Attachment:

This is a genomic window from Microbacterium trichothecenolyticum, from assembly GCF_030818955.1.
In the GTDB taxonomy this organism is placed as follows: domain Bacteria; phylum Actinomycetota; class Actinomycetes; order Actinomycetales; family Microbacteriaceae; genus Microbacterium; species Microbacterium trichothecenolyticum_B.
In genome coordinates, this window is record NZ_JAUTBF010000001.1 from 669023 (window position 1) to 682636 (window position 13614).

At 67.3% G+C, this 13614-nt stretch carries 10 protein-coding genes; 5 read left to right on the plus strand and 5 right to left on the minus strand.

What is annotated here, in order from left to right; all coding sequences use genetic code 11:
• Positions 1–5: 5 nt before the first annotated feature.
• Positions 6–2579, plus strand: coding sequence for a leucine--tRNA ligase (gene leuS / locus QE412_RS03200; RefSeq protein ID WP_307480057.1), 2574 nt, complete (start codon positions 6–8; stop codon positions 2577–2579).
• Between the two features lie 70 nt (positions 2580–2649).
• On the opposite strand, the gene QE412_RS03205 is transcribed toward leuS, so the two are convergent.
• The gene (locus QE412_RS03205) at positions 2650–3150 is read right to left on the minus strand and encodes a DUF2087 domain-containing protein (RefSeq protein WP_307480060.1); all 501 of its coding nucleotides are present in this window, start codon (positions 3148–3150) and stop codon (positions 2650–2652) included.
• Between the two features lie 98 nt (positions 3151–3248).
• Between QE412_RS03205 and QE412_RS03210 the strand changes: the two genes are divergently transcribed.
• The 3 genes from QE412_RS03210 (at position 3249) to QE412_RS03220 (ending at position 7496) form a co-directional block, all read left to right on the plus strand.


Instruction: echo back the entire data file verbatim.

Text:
This is a genomic window from Microbacterium trichothecenolyticum, from assembly GCF_030818955.1.
In the GTDB taxonomy this organism is placed as follows: domain Bacteria; phylum Actinomycetota; class Actinomycetes; order Actinomycetales; family Microbacteriaceae; genus Microbacterium; species Microbacterium trichothecenolyticum_B.
In genome coordinates, this window is record NZ_JAUTBF010000001.1 from 669023 (window position 1) to 682636 (window position 13614).

At 67.3% G+C, this 13614-nt stretch carries 10 protein-coding genes; 5 read left to right on the plus strand and 5 right to left on the minus strand.

What is annotated here, in order from left to right; all coding sequences use genetic code 11:
• Positions 1–5: 5 nt before the first annotated feature.
• Positions 6–2579, plus strand: coding sequence for a leucine--tRNA ligase (gene leuS / locus QE412_RS03200; RefSeq protein ID WP_307480057.1), 2574 nt, complete (start codon positions 6–8; stop codon positions 2577–2579).
• Between the two features lie 70 nt (positions 2580–2649).
• On the opposite strand, the gene QE412_RS03205 is transcribed toward leuS, so the two are convergent.
• The gene (locus QE412_RS03205) at positions 2650–3150 is read right to left on the minus strand and encodes a DUF2087 domain-containing protein (RefSeq protein WP_307480060.1); all 501 of its coding nucleotides are present in this window, start codon (positions 3148–3150) and stop codon (positions 2650–2652) included.
• Between the two features lie 98 nt (positions 3151–3248).
• Between QE412_RS03205 and QE412_RS03210 the strand changes: the two genes are divergently transcribed.
• The 3 genes from QE412_RS03210 (at position 3249) to QE412_RS03220 (ending at position 7496) form a co-directional block, all read left to right on the plus strand.